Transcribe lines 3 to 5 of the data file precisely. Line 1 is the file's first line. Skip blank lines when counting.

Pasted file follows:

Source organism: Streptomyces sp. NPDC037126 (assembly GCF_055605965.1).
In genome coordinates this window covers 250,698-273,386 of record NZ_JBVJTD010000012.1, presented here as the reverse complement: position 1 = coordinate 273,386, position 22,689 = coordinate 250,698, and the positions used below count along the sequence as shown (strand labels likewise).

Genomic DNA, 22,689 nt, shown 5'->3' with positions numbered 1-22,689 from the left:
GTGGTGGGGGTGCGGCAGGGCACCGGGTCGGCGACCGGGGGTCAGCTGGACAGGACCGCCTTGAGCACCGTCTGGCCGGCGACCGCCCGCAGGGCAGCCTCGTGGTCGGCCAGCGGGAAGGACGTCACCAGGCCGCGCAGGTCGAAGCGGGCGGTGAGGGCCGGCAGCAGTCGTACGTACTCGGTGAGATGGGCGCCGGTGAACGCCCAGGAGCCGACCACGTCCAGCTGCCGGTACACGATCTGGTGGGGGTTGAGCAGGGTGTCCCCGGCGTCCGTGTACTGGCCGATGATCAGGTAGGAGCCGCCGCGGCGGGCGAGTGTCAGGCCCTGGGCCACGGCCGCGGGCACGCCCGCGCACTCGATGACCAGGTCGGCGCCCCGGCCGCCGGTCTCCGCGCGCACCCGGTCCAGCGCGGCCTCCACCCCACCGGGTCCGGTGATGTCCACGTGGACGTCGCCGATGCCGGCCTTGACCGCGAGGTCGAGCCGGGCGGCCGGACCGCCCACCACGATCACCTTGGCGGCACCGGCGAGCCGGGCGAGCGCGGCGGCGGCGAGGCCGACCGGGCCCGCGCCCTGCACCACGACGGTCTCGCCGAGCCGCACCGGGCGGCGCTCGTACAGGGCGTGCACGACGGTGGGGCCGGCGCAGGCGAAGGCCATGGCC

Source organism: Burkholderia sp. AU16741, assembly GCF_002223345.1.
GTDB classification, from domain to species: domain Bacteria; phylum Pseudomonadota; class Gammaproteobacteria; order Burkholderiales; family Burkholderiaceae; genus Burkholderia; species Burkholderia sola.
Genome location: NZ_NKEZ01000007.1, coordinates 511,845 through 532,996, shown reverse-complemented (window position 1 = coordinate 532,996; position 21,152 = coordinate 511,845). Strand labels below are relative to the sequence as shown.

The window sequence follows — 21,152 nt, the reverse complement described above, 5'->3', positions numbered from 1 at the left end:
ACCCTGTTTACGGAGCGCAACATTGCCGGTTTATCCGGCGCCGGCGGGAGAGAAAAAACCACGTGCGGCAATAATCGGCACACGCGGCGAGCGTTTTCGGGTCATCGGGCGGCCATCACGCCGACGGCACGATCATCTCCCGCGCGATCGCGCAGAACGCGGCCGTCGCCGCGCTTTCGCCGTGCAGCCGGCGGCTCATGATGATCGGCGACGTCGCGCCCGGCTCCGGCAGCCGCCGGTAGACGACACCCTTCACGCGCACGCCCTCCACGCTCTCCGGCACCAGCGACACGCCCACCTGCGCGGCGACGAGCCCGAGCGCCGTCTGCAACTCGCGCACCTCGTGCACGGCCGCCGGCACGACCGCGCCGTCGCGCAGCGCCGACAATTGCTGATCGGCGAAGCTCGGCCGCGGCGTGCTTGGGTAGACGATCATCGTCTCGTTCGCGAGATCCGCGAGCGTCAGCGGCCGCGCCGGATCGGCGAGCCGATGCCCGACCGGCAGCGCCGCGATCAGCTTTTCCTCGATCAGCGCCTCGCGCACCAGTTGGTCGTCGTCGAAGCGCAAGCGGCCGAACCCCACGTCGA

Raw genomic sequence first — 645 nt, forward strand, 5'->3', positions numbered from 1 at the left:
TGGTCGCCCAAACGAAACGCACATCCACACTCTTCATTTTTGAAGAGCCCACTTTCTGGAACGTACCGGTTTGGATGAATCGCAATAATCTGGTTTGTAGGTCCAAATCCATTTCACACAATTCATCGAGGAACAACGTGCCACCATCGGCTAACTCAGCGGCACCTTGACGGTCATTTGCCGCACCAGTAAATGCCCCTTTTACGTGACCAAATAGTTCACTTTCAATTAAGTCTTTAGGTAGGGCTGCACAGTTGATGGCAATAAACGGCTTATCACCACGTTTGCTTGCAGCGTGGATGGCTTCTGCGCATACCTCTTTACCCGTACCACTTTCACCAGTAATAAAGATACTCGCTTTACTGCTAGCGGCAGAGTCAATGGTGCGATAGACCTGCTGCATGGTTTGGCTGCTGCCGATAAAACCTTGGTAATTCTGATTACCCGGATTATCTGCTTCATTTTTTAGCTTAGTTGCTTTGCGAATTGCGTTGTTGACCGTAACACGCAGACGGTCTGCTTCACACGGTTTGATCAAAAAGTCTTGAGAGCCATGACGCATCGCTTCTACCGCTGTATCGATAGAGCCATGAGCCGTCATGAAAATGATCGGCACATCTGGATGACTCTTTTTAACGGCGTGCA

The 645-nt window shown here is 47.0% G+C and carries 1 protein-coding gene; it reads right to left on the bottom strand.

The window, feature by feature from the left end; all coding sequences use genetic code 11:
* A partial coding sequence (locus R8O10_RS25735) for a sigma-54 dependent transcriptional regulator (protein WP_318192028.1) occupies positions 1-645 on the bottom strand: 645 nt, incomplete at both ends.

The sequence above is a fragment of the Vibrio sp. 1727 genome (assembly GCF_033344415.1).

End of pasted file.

Genomic DNA, 22,689 nt, shown 5'->3' with positions numbered 1-22,689 from the left:
GTGGTGGGGGTGCGGCAGGGCACCGGGTCGGCGACCGGGGGTCAGCTGGACAGGACCGCCTTGAGCACCGTCTGGCCGGCGACCGCCCGCAGGGCAGCCTCGTGGTCGGCCAGCGGGAAGGACGTCACCAGGCCGCGCAGGTCGAAGCGGGCGGTGAGGGCCGGCAGCAGTCGTACGTACTCGGTGAGATGGGCGCCGGTGAACGCCCAGGAGCCGACCACGTCCAGCTGCCGGTACACGATCTGGTGGGGGTTGAGCAGGGTGTCCCCGGCGTCCGTGTACTGGCCGATGATCAGGTAGGAGCCGCCGCGGCGGGCGAGTGTCAGGCCCTGGGCCACGGCCGCGGGCACGCCCGCGCACTCGATGACCAGGTCGGCGCCCCGGCCGCCGGTCTCCGCGCGCACCCGGTCCAGCGCGGCCTCCACCCCACCGGGTCCGGTGATGTCCACGTGGACGTCGCCGATGCCGGCCTTGACCGCGAGGTCGAGCCGGGCGGCCGGACCGCCCACCACGATCACCTTGGCGGCACCGGCGAGCCGGGCGAGCGCGGCGGCGGCGAGGCCGACCGGGCCCGCGCCCTGCACCACGACGGTCTCGCCGAGCCGCACCGGGCGGCGCTCGTACAGGGCGTGCACGACGGTGGGGCCGGCGCAGGCGAAGGCCATGGCC

Source organism: Burkholderia sp. AU16741, assembly GCF_002223345.1.